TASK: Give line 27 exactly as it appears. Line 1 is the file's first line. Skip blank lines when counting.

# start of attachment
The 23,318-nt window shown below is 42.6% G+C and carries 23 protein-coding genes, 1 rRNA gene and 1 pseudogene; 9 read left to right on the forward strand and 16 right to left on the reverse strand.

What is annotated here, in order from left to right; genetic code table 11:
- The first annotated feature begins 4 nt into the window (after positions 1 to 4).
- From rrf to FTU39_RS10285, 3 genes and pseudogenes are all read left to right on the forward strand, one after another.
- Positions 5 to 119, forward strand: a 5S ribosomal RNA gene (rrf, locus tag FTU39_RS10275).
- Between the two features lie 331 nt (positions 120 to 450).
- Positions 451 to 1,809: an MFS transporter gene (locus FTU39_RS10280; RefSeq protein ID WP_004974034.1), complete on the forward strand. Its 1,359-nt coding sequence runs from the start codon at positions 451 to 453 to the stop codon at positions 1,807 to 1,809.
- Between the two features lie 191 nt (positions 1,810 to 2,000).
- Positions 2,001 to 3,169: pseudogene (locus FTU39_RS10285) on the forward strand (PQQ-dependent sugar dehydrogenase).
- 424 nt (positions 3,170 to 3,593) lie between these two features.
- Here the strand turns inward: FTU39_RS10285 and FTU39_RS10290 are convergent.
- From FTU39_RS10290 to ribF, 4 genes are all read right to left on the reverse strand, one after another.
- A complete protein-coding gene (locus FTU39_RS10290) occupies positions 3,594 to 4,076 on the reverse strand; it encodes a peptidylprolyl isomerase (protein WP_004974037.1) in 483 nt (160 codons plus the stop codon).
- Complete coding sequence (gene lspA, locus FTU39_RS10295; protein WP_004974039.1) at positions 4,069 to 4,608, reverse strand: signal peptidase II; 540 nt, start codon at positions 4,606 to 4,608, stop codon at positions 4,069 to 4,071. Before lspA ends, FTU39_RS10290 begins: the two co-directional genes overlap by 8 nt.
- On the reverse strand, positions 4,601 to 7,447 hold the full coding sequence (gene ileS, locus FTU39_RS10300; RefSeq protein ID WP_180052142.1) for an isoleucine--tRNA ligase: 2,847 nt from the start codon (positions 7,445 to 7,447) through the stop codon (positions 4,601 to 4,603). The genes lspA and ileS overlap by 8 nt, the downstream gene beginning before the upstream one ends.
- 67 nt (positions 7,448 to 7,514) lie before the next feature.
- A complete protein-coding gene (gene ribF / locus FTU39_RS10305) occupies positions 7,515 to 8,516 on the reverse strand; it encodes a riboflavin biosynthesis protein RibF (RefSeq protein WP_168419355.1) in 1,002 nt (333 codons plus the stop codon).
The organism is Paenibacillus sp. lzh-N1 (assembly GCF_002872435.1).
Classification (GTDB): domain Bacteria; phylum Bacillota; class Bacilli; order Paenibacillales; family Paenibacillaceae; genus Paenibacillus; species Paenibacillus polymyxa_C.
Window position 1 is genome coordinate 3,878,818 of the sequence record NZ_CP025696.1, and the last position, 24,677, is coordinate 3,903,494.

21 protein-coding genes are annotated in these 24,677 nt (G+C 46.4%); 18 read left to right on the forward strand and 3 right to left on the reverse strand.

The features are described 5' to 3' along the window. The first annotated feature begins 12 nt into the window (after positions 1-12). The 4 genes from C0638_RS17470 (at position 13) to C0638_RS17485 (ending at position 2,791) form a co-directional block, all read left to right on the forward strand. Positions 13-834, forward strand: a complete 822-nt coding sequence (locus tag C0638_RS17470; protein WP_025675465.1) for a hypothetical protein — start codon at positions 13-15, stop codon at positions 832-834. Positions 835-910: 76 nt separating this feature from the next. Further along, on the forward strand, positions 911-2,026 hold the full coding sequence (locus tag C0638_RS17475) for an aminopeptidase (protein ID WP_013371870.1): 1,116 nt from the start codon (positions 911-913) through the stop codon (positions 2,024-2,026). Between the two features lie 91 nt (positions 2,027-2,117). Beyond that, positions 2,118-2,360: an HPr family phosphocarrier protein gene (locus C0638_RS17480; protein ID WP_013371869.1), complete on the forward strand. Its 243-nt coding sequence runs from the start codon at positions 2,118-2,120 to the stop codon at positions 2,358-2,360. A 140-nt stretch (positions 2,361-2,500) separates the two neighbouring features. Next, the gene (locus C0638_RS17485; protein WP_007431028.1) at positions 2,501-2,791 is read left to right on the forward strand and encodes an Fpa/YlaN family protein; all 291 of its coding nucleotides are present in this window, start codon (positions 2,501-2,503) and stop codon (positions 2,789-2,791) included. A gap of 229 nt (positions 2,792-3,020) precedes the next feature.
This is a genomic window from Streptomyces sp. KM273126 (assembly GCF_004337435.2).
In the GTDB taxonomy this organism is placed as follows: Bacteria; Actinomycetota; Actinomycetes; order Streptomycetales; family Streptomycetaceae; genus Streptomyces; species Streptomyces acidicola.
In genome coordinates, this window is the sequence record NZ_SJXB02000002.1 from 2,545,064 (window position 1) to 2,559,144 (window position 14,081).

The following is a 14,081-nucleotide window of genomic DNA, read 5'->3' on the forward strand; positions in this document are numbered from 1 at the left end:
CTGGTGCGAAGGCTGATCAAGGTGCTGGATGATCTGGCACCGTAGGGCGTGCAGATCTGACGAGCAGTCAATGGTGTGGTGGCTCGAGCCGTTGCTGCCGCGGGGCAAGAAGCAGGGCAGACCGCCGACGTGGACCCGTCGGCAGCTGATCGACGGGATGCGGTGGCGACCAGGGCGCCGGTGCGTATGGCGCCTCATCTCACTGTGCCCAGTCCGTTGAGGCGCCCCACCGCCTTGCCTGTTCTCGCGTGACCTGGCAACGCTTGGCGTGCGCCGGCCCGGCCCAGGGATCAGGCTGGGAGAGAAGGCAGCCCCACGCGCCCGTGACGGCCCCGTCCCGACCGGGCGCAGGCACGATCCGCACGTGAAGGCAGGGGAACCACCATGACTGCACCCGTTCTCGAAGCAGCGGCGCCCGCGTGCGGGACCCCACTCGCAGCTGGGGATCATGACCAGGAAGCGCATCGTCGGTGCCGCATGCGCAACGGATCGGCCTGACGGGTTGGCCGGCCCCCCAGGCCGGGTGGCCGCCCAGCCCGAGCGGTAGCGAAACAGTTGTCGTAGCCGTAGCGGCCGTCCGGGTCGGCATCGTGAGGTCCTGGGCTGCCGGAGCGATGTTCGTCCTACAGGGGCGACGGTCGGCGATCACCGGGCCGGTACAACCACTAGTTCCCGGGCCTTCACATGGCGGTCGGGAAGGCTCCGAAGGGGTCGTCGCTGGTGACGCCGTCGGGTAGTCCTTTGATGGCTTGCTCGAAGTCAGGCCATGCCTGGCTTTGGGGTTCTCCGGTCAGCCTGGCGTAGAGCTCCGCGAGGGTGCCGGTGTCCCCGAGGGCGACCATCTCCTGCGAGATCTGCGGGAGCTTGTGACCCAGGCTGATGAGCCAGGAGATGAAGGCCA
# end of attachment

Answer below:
CTGGTGCGAAGGCTGATCAAGGTGCTGGATGATCTGGCACCGTAGGGCGTGCAGATCTGACGAGCAGTCAATGGTGTGGTGGCTCGAGCCGTTGCTGCCGCGGGGCAAGAAGCAGGGCAGACCGCCGACGTGGACCCGTCGGCAGCTGATCGACGGGATGCGGTGGCGACCAGGGCGCCGGTGCGTATGGCGCCTCATCTCACTGTGCCCAGTCCGTTGAGGCGCCCCACCGCCTTGCCTGTTCTCGCGTGACCTGGCAACGCTTGGCGTGCGCCGGCCCGGCCCAGGGATCAGGCTGGGAGAGAAGGCAGCCCCACGCGCCCGTGACGGCCCCGTCCCGACCGGGCGCAGGCACGATCCGCACGTGAAGGCAGGGGAACCACCATGACTGCACCCGTTCTCGAAGCAGCGGCGCCCGCGTGCGGGACCCCACTCGCAGCTGGGGATCATGACCAGGAAGCGCATCGTCGGTGCCGCATGCGCAACGGATCGGCCTGACGGGTTGGCCGGCCCCCCAGGCCGGGTGGCCGCCCAGCCCGAGCGGTAGCGAAACAGTTGTCGTAGCCGTAGCGGCCGTCCGGGTCGGCATCGTGAGGTCCTGGGCTGCCGGAGCGATGTTCGTCCTACAGGGGCGACGGTCGGCGATCACCGGGCCGGTACAACCACTAGTTCCCGGGCCTTCACATGGCGGTCGGGAAGGCTCCGAAGGGGTCGTCGCTGGTGACGCCGTCGGGTAGTCCTTTGATGGCTTGCTCGAAGTCAGGCCATGCCTGGCTTTGGGGTTCTCCGGTCAGCCTGGCGTAGAGCTCCGCGAGGGTGCCGGTGTCCCCGAGGGCGACCATCTCCTGCGAGATCTGCGGGAGCTTGTGACCCAGGCTGATGAGCCAGGAGATGAAGGCCA